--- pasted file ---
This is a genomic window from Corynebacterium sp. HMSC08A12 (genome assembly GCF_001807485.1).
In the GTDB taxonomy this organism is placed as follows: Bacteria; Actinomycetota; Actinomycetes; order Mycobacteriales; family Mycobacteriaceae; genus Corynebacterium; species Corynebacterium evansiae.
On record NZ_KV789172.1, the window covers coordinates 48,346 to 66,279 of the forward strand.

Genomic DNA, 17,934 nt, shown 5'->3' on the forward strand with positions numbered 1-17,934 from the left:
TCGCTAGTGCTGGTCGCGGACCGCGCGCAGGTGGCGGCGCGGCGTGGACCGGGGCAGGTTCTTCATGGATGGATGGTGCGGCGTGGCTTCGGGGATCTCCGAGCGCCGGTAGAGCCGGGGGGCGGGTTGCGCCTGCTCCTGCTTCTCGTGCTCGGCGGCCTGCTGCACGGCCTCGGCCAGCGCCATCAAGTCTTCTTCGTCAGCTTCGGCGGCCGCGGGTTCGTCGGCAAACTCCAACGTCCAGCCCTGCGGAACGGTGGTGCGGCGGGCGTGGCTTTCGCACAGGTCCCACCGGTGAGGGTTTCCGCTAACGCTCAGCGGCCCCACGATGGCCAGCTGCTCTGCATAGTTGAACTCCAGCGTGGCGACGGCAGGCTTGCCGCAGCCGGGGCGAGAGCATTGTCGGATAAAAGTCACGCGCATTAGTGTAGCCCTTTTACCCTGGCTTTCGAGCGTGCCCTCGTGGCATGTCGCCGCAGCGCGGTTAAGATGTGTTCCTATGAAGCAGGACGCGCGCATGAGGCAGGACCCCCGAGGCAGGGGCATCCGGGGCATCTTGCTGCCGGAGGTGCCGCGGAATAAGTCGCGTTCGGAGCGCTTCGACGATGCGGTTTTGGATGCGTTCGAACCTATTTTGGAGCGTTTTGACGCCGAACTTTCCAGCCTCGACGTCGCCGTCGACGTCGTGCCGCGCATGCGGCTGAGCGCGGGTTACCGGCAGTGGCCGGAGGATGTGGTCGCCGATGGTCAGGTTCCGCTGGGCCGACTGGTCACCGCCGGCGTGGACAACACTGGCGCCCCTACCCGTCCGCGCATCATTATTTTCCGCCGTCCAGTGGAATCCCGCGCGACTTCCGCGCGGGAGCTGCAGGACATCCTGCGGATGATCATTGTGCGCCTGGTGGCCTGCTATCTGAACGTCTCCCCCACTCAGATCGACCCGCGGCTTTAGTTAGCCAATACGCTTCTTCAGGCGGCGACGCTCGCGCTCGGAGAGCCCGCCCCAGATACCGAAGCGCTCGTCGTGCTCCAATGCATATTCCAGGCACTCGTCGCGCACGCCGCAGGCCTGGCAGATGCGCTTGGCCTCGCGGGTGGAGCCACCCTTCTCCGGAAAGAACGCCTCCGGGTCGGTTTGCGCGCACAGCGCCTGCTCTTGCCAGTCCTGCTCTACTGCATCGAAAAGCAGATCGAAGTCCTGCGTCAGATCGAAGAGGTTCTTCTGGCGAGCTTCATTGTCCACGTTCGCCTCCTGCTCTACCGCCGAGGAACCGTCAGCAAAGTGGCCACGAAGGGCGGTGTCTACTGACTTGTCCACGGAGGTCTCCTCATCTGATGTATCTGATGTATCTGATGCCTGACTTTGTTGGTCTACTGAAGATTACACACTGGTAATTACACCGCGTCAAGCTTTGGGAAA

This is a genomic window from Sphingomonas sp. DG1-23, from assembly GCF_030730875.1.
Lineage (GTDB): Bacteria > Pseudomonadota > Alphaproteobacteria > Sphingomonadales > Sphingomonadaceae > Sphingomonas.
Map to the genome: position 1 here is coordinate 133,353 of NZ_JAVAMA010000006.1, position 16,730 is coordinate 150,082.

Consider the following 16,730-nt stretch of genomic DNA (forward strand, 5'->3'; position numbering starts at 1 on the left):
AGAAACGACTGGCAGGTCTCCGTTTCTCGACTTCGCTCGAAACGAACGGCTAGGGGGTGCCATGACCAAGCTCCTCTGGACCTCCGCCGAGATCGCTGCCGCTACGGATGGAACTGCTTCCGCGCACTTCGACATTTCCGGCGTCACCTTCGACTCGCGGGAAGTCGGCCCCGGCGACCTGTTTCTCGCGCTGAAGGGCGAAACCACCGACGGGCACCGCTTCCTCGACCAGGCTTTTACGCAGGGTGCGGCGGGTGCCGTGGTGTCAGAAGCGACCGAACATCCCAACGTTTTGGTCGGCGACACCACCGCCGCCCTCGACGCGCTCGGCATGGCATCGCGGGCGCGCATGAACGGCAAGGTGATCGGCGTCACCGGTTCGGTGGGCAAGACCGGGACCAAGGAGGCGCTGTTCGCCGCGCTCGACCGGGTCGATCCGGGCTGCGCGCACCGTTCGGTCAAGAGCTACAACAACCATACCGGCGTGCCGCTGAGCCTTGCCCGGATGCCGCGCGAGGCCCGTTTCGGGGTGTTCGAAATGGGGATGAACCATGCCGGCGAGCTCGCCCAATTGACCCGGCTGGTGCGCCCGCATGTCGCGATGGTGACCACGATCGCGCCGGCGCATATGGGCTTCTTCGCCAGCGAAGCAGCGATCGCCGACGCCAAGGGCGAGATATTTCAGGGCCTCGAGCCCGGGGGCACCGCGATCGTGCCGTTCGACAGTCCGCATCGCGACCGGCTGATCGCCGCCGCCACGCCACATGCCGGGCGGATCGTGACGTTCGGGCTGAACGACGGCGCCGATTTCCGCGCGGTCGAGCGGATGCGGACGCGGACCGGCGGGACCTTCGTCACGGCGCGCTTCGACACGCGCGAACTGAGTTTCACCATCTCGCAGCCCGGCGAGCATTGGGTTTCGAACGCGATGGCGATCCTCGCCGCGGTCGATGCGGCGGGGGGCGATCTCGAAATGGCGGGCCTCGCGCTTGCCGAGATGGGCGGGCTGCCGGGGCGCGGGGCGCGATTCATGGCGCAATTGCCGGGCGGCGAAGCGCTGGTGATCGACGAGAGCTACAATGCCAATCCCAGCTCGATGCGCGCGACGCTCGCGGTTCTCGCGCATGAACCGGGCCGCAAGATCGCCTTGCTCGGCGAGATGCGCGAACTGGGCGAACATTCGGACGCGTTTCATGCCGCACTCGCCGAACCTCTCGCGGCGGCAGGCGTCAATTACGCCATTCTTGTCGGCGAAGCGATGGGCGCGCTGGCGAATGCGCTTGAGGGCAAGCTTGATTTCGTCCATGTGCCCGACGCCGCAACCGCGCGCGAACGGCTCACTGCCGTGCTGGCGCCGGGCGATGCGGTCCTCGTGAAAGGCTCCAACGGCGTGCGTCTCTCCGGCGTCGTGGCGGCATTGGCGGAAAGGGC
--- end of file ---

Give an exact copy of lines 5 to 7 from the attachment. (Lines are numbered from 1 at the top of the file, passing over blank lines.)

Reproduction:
TCGCTAGTGCTGGTCGCGGACCGCGCGCAGGTGGCGGCGCGGCGTGGACCGGGGCAGGTTCTTCATGGATGGATGGTGCGGCGTGGCTTCGGGGATCTCCGAGCGCCGGTAGAGCCGGGGGGCGGGTTGCGCCTGCTCCTGCTTCTCGTGCTCGGCGGCCTGCTGCACGGCCTCGGCCAGCGCCATCAAGTCTTCTTCGTCAGCTTCGGCGGCCGCGGGTTCGTCGGCAAACTCCAACGTCCAGCCCTGCGGAACGGTGGTGCGGCGGGCGTGGCTTTCGCACAGGTCCCACCGGTGAGGGTTTCCGCTAACGCTCAGCGGCCCCACGATGGCCAGCTGCTCTGCATAGTTGAACTCCAGCGTGGCGACGGCAGGCTTGCCGCAGCCGGGGCGAGAGCATTGTCGGATAAAAGTCACGCGCATTAGTGTAGCCCTTTTACCCTGGCTTTCGAGCGTGCCCTCGTGGCATGTCGCCGCAGCGCGGTTAAGATGTGTTCCTATGAAGCAGGACGCGCGCATGAGGCAGGACCCCCGAGGCAGGGGCATCCGGGGCATCTTGCTGCCGGAGGTGCCGCGGAATAAGTCGCGTTCGGAGCGCTTCGACGATGCGGTTTTGGATGCGTTCGAACCTATTTTGGAGCGTTTTGACGCCGAACTTTCCAGCCTCGACGTCGCCGTCGACGTCGTGCCGCGCATGCGGCTGAGCGCGGGTTACCGGCAGTGGCCGGAGGATGTGGTCGCCGATGGTCAGGTTCCGCTGGGCCGACTGGTCACCGCCGGCGTGGACAACACTGGCGCCCCTACCCGTCCGCGCATCATTATTTTCCGCCGTCCAGTGGAATCCCGCGCGACTTCCGCGCGGGAGCTGCAGGACATCCTGCGGATGATCATTGTGCGCCTGGTGGCCTGCTATCTGAACGTCTCCCCCACTCAGATCGACCCGCGGCTTTAGTTAGCCAATACGCTTCTTCAGGCGGCGACGCTCGCGCTCGGAGAGCCCGCCCCAGATACCGAAGCGCTCGTCGTGCTCCAATGCATATTCCAGGCACTCGTCGCGCACGCCGCAGGCCTGGCAGATGCGCTTGGCCTCGCGGGTGGAGCCACCCTTCTCCGGAAAGAACGCCTCCGGGTCGGTTTGCGCGCACAGCGCCTGCTCTTGCCAGTCCTGCTCTACTGCATCGAAAAGCAGATCGAAGTCCTGCGTCAGATCGAAGAGGTTCTTCTGGCGAGCTTCATTGTCCACGTTCGCCTCCTGCTCTACCGCCGAGGAACCGTCAGCAAAGTGGCCACGAAGGGCGGTGTCTACTGACTTGTCCACGGAGGTCTCCTCATCTGATGTATCTGATGTATCTGATGCCTGACTTTGTTGGTCTACTGAAGATTACACACTGGTAATTACACCGCGTCAAGCTTTGGGAAA

This is a genomic window from Sphingomonas sp. DG1-23, from assembly GCF_030730875.1.
Lineage (GTDB): Bacteria > Pseudomonadota > Alphaproteobacteria > Sphingomonadales > Sphingomonadaceae > Sphingomonas.